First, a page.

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Automatic Labelling of Topics with Neural Embeddings

Dec 23, 2016
Shraey Bhatia, Jey Han Lau, Timothy Baldwin

Topics generated by topic models are typically represented as list of terms. To reduce the cognitive overhead of interpreting these topics for end-users, we propose labelling a topic with a succinct phrase that summarises its theme or idea. Using Wikipedia document titles as label candidates, we compute neural embeddings for documents and words to select the most relevant labels for topics. Compared to a state-of-the-art topic labelling system, our methodology is simpler, more efficient, and finds better topic labels.

* Proceedings of the 26th International Conference on Computational Linguistics (COLING 2016), pp 953--963 
* 11 pages, 3 figures, published in COLING2016 

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TIAGE: A Benchmark for Topic-Shift Aware Dialog Modeling

Sep 09, 2021
Huiyuan Xie, Zhenghao Liu, Chenyan Xiong, Zhiyuan Liu, Ann Copestake

Human conversations naturally evolve around different topics and fluently move between them. In research on dialog systems, the ability to actively and smoothly transition to new topics is often ignored. In this paper we introduce TIAGE, a new topic-shift aware dialog benchmark constructed utilizing human annotations on topic shifts. Based on TIAGE, we introduce three tasks to investigate different scenarios of topic-shift modeling in dialog settings: topic-shift detection, topic-shift triggered response generation and topic-aware dialog generation. Experiments on these tasks show that the topic-shift signals in TIAGE are useful for topic-shift response generation. On the other hand, dialog systems still struggle to decide when to change topic. This indicates further research is needed in topic-shift aware dialog modeling.

* Accepted to appear in Findings of EMNLP 2021 

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TopicTracker: A Platform for Topic Trajectory Identification and Visualisation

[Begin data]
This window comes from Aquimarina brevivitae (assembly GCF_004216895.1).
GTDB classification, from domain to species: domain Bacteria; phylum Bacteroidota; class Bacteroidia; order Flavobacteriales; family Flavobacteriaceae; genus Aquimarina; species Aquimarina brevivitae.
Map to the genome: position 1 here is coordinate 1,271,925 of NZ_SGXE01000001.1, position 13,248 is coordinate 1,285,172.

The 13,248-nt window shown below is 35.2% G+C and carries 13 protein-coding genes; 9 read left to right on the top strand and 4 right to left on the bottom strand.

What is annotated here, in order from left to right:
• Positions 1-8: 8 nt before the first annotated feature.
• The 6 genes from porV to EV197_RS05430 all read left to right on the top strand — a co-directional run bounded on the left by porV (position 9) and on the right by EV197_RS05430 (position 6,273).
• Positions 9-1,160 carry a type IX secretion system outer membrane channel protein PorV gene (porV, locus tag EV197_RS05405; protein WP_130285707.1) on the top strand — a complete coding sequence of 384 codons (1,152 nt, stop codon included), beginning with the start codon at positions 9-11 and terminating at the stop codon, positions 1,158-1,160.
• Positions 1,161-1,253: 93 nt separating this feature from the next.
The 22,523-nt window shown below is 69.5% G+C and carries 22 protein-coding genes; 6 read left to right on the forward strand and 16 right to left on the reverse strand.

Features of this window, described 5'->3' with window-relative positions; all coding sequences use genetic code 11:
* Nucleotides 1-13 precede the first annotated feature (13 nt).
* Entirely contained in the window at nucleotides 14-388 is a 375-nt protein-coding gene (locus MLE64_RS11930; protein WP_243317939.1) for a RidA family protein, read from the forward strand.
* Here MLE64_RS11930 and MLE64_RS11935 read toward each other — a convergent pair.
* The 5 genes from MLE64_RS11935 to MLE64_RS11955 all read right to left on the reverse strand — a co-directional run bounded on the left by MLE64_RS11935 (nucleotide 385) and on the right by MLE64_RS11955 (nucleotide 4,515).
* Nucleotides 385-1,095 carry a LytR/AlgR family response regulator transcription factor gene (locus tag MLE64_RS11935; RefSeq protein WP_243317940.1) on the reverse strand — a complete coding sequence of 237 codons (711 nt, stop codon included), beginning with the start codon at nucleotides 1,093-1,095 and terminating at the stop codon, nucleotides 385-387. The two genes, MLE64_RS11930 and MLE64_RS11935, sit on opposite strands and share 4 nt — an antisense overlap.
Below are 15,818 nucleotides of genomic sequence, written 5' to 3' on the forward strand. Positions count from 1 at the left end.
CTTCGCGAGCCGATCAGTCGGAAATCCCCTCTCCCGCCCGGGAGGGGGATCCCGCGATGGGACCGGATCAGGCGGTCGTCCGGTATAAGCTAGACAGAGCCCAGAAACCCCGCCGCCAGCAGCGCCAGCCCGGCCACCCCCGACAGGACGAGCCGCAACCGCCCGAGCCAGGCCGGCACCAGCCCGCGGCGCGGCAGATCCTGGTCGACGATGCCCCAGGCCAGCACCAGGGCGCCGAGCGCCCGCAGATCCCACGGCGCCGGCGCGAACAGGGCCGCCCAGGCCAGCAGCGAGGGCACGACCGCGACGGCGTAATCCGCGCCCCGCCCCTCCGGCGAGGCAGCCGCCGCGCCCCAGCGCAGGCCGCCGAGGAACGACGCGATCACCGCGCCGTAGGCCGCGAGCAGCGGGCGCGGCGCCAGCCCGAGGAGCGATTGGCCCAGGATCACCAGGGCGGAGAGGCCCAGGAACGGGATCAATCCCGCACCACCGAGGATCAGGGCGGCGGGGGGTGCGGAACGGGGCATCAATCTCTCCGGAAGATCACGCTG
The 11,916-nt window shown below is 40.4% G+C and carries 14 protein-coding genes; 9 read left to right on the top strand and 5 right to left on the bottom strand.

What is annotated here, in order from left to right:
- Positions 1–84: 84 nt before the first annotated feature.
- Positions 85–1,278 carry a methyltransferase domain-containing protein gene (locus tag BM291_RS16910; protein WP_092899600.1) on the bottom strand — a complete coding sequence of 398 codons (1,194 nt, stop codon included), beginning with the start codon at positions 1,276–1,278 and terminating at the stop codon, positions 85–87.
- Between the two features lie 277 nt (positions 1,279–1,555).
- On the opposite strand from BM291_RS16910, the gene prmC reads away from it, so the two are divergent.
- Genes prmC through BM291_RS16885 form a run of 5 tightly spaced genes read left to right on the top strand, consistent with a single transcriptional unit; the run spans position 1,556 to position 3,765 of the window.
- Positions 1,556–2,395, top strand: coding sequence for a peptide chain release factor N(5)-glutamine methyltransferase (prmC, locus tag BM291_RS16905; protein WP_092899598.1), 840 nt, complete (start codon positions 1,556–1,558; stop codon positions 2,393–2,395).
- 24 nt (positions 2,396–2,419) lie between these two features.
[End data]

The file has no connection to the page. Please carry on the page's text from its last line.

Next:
Mar 02, 2021
Yong-Bin Kang, Timos Sellis

Topic trajectory information provides crucial insight into the dynamics of topics and their evolutionary relationships over a given time. Also, this information can help to improve our understanding on how new topics have emerged or formed through a sequential or interrelated events of emergence, modification and integration of prior topics. Nevertheless, the implementation of the existing methods for topic trajectory identification is rarely available as usable software. In this paper, we present TopicTracker, a platform for topic trajectory identification and visualisation. The key of Topic Tracker is that it can represent the three facets of information together, given two kinds of input: a time-stamped topic profile consisting of the set of the underlying topics over time, and the evolution strength matrix among them: evolutionary pathways of dynamic topics, evolution states of the topics, and topic importance. TopicTracker is a publicly available software implemented using the R software.

* Submitted to SoftwareX 

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Have you tried Neural Topic Models? Comparative Analysis of Neural and Non-Neural Topic Models with Application to COVID-19 Twitter Data

May 21, 2021
Andrew Bennett, Dipendra Misra, Nga Than

Topic models are widely used in studying social phenomena. We conduct a comparative study examining state-of-the-art neural versus non-neural topic models, performing a rigorous quantitative and qualitative assessment on a dataset of tweets about the COVID-19 pandemic. Our results show that not only do neural topic models outperform their classical counterparts on standard evaluation metrics, but they also produce more coherent topics, which are of great benefit when studying complex social problems. We also propose a novel regularization term for neural topic models, which is designed to address the well-documented problem of mode collapse, and demonstrate its effectiveness.


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Dirichlet belief networks for topic structure learning

Nov 02, 2018
He Zhao, Lan Du, Wray Buntine, Mingyuan Zhou

Recently, considerable research effort has been devoted to developing deep architectures for topic models to learn topic structures. Although several deep models have been proposed to learn better topic proportions of documents, how to leverage the benefits of deep structures for learning word distributions of topics has not yet been rigorously studied. Here we propose a new multi-layer generative process on word distributions of topics, where each layer consists of a set of topics and each topic is drawn from a mixture of the topics of the layer above. As the topics in all layers can be directly interpreted by words, the proposed model is able to discover interpretable topic hierarchies. As a self-contained module, our model can be flexibly adapted to different kinds of topic models to improve their modelling accuracy and interpretability. Extensive experiments on text corpora demonstrate the advantages of the proposed model.

* accepted in NIPS 2018